Do indulge me in a bit of ranting, but I feel that gossip, the way it is practiced today, is a mere shadow of its former glory. My mother didn’t like to watch Ingrid Bergman. “She left her husband and daughter and ran off and had twins,” my mother told me the story as if she had been left. Had she done the same thing today, Ingrid Bergman would have been made an Ambassador at the United Nations.
I inadvertently (honest it was inadvertent) saw the last few minutes of one of those “entertainment” gossip shows the other evening. It was appalling. I suppose we once gossiped about what went on behind closed doors because there was no access. Now we have access 24/7. We have lost the notion that to be a “celebrity” one should do something to be “celebrated.” Today if you can get naked and shout profanity, you just might get your own show.
To be gossiped about today you seem to need:
A grainy sex tape, to be sold at a later date on the Internet. It is best if the woman is under 20 or the man is a football player, or both!
A lot of children, all born with in the same 24-hour period. Frankly the Dionne Quints wouldn’t even turn a head today.
To be designated a “housewife” which seems to denote you are rude, profane, vulgar, tasteless, self-centered and greedy. You don’t actually take care of a “house” and you don’t really have to be a “wife” and on most days, you couldn’t tell someone which side of the plate a fork is placed. I believe that the housewives of American should band together and file a class action suit for defamation!
A father so intent on being on television that he has his profane, out of control children, lie on national television, pretending to be in danger and costing law enforcement nearly $20,000 and untold man hours that could have been spent looking for children who were really in danger.
I moved some books the other day and found Andrew Barrow’s Gossip. I remembered another book he did as a corollary entitled, The Gossip Family Handbook and I took them home for diversion.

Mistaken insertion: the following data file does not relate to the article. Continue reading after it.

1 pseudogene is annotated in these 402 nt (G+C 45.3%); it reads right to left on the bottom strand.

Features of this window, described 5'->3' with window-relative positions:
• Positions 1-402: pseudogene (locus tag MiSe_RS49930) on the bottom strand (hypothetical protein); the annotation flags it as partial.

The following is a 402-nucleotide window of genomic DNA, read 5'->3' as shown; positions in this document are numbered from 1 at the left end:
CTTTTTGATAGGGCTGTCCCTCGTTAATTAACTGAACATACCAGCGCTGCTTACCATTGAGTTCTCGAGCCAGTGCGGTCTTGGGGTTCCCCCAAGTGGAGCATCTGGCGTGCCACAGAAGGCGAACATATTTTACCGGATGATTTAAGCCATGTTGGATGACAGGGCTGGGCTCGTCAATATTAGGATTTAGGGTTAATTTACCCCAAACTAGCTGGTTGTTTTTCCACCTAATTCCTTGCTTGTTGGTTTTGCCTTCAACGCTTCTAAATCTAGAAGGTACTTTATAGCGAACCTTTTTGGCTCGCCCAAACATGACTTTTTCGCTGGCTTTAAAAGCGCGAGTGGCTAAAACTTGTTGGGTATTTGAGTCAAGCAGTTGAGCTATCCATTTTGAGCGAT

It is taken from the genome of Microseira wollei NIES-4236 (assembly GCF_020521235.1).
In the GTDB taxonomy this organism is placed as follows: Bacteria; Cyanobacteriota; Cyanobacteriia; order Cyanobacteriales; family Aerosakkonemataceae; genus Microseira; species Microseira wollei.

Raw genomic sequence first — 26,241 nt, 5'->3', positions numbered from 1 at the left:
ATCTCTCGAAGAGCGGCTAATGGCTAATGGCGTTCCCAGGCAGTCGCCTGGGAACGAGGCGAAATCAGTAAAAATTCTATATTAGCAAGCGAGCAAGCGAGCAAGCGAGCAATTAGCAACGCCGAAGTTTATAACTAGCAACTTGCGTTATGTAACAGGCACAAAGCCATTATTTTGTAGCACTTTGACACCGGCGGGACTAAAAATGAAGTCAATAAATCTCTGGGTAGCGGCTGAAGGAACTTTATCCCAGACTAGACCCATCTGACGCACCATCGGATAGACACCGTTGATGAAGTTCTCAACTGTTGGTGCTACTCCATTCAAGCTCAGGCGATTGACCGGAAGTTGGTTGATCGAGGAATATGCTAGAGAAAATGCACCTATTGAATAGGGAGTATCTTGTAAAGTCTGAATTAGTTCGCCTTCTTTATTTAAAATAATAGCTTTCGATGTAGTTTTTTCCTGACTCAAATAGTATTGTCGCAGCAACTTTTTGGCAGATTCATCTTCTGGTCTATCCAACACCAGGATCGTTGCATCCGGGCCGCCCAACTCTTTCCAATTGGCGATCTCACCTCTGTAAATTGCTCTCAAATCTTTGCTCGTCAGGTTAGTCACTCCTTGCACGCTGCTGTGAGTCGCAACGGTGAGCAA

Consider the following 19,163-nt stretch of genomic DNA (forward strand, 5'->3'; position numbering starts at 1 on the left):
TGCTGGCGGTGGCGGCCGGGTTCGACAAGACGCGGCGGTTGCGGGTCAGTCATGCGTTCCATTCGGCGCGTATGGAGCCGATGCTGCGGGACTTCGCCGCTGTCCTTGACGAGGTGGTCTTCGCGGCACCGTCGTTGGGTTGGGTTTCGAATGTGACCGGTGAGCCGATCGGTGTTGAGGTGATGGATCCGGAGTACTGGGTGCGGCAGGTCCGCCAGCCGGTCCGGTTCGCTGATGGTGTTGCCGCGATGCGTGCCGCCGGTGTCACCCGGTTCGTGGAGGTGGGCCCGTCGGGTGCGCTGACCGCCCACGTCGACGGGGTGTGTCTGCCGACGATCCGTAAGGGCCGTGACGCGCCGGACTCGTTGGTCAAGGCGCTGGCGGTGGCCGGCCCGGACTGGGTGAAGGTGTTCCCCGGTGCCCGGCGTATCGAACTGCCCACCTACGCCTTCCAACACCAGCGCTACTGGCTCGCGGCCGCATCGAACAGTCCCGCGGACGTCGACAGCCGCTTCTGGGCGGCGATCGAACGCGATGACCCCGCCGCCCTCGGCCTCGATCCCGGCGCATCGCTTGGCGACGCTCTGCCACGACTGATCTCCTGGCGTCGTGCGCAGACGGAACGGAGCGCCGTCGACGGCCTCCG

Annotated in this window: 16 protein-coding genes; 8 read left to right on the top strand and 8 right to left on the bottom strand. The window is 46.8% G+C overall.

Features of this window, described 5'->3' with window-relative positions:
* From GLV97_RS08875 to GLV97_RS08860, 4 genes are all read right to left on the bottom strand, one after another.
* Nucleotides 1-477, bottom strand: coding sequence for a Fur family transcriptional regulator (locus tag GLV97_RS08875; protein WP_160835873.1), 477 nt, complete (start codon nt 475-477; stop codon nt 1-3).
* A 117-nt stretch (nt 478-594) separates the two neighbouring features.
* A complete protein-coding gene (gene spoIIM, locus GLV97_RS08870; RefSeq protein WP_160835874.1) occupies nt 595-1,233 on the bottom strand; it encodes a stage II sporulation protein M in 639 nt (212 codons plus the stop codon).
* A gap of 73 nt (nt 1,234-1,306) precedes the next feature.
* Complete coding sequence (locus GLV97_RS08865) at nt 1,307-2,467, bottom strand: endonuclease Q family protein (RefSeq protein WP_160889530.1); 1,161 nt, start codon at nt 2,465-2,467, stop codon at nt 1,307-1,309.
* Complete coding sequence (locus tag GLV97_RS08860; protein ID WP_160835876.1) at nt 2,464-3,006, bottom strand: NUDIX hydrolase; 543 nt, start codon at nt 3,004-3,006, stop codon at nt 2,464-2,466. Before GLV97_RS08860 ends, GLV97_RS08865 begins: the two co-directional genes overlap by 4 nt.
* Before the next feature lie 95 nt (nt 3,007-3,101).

Gossip covers the 1920 –1970’s and is drawn predominantly from British gossip. In my opinion, the banner decade for gossip was the 1930’s. Here are just a few of the tidbits.
Augustus John’s painting of Tallulah Bankhead scandalized the Royal Academy. (And she was fully clothed)
Sir Francis Laking, 26, died from drinking yellow Chartreuse. In his will he left all his motor-cars to Tallulah Bankhead. Alas, Laking was lacking any motor-cars. (I’m now thinking of willing things I don’t own to people. How much fun would it be to leave your Swiss bank account to your smarmy sister-in-law!)
Cecil Beaton acquires Ashcombe, home to a decade of merriment. (Madonna now lives in Ashcombe)
Wallis Simpson is presented at Court. With in five years, Edward VIII would give up his crown to “marry the woman I love.” (There is a “housewife” I would watch.)
Unity Mitford was reportedly “dating” Adolf Hitler. (Imagine a sex tape with Osama bin Laden, that’s gossip and National Security!))
With all of its tantalizing tidbits, the most intriguing thing about Andrew Barrow’s Gossip is the endpaper. The writer, Hugo Vickers, suggested that there was a way to form a “family tree” as it were, that linked people in a sideways fashion. He envisioned these endpapers.
For his next book, The Gossip Family Handbook, Barrows expanded Vickers’ idea and constructed just over a hundred pages linking 3,800 individuals through birth, marriage and siblings.
Here is an example with some well-known Americans in the mix.
The pages leave something to be desired in a blog, but on the page they are fascinating! I would love to see this book expanded into this century! In the meantime...
if a producer out there would like to do a serious, thoughtful, truly entertaining show featuring "housewives" they should look at blogs. How much fun would a show be featuring, Mrs. Blandings, Pigtown Design, little augury, An Aesthete's Lament and on and on...